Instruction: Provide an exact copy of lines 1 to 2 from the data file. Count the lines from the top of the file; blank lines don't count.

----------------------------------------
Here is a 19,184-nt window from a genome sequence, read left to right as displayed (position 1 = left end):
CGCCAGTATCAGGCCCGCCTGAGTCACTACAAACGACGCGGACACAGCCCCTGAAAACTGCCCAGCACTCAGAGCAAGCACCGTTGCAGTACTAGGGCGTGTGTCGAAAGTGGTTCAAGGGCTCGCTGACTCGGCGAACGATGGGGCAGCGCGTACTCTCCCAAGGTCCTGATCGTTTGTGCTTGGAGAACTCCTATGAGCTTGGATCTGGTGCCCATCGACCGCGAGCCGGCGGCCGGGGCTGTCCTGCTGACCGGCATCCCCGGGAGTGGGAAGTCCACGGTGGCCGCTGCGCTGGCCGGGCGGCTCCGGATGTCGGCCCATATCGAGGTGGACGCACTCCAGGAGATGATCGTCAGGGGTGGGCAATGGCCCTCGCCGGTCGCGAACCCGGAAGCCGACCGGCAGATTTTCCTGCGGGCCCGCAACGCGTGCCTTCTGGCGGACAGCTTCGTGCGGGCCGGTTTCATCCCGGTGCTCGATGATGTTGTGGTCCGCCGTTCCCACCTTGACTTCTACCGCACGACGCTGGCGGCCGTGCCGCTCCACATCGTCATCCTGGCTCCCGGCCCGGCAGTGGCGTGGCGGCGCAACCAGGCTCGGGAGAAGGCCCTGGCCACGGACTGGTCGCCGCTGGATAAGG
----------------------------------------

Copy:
Here is a 19,184-nt window from a genome sequence, read left to right as displayed (position 1 = left end):
CGCCAGTATCAGGCCCGCCTGAGTCACTACAAACGACGCGGACACAGCCCCTGAAAACTGCCCAGCACTCAGAGCAAGCACCGTTGCAGTACTAGGGCGTGTGTCGAAAGTGGTTCAAGGGCTCGCTGACTCGGCGAACGATGGGGCAGCGCGTACTCTCCCAAGGTCCTGATCGTTTGTGCTTGGAGAACTCCTATGAGCTTGGATCTGGTGCCCATCGACCGCGAGCCGGCGGCCGGGGCTGTCCTGCTGACCGGCATCCCCGGGAGTGGGAAGTCCACGGTGGCCGCTGCGCTGGCCGGGCGGCTCCGGATGTCGGCCCATATCGAGGTGGACGCACTCCAGGAGATGATCGTCAGGGGTGGGCAATGGCCCTCGCCGGTCGCGAACCCGGAAGCCGACCGGCAGATTTTCCTGCGGGCCCGCAACGCGTGCCTTCTGGCGGACAGCTTCGTGCGGGCCGGTTTCATCCCGGTGCTCGATGATGTTGTGGTCCGCCGTTCCCACCTTGACTTCTACCGCACGACGCTGGCGGCCGTGCCGCTCCACATCGTCATCCTGGCTCCCGGCCCGGCAGTGGCGTGGCGGCGCAACCAGGCTCGGGAGAAGGCCCTGGCCACGGACTGGTCGCCGCTGGATAAGG